Senate Bill 2298 provides for the ability for individuals to cultivate hemp with a state license even if they are not part of the state’s Agriculture Department pilot program. That program only permits hemp cultivation as part of a state-sponsored research program. The bill was approved by the House last week, with amendments.

    Update: The Senate concurred on 5/30 and SB 2298 now awaits action from Governor Bruce Rauner.

    IL resident? Click here to email Gov. Rauner in support of industrial hemp



    Assembly Bill 1793 would “allow automatic expungement or reduction of a prior cannabis conviction for an act that is not a crime as of January 1, 2017, or for a crime that as of that date subject to a lesser sentence.

    Update: The Assembly Appropriations Committee amended AB 1793 and voted to pass it on 5/25. AB 1793 is expected to be heard by the full floor before the 6/1 deadline.

    CA resident? Click here to email your elected officials in support of expungement

    Employment Protections

    Assembly Bill 2069 would explicitly bar employers from discriminating against workers solely because of their status as a medical cannabis patient, or due to testing positive for medical marijuana use on a workplace drug test.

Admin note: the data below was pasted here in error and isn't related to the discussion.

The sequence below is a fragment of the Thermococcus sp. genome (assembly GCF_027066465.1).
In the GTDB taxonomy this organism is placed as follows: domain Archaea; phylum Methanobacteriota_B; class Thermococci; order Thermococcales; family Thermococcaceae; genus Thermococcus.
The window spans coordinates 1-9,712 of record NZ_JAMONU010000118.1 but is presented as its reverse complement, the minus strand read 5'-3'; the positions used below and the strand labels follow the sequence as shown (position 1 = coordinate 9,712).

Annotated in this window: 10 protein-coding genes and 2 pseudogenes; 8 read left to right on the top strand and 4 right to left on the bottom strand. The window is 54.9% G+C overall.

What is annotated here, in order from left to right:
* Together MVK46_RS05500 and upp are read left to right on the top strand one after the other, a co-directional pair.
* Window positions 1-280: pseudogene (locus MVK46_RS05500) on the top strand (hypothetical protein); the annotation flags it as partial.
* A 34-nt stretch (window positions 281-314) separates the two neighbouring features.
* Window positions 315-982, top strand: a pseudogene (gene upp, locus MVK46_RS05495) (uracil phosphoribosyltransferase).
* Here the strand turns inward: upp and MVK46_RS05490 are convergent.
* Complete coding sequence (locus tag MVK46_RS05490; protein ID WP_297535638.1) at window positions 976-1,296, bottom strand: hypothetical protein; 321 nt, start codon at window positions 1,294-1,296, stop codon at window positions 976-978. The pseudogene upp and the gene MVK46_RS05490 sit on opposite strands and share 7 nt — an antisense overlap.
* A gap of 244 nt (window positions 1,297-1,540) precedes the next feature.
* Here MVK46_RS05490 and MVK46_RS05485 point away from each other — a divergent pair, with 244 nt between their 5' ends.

Update: AB 2069 was held under submission in committee, effectively killing it for this year.


    Additional Actions to Take


    Senare Bill 930 seeks to assist financial institutions in safely conducting transactions with licensed cannabis businesses.

    Update: SB 930 was amended and passed by the Senate Appropriations Committee on 5/25. The bill was then approved by the Senate by a 29-6 vote on 5/30.

    CA resident? Click here to email your elected officials in support of banking access

    AB 3157, to temporarily reduce tax rates imposed on the retail sale and commercial cultivation of cannabis.

    State and local taxes currently imposed upon retail cannabis sales can total in upwards of 40 percent. This excessive taxation places an undue financial burden, particularly on patients, many of whom are now unable to consistently afford their medicine.

    Update: AB 3157 was heard by the Assembly Appropriations committee on 5/25 and is now dead for this year after the committee decided to hold the bill under submission.


    That’s all for this week, check back next Friday for more legislative updates!

  • by Paul Armentano, NORML Deputy Director March 6, 2018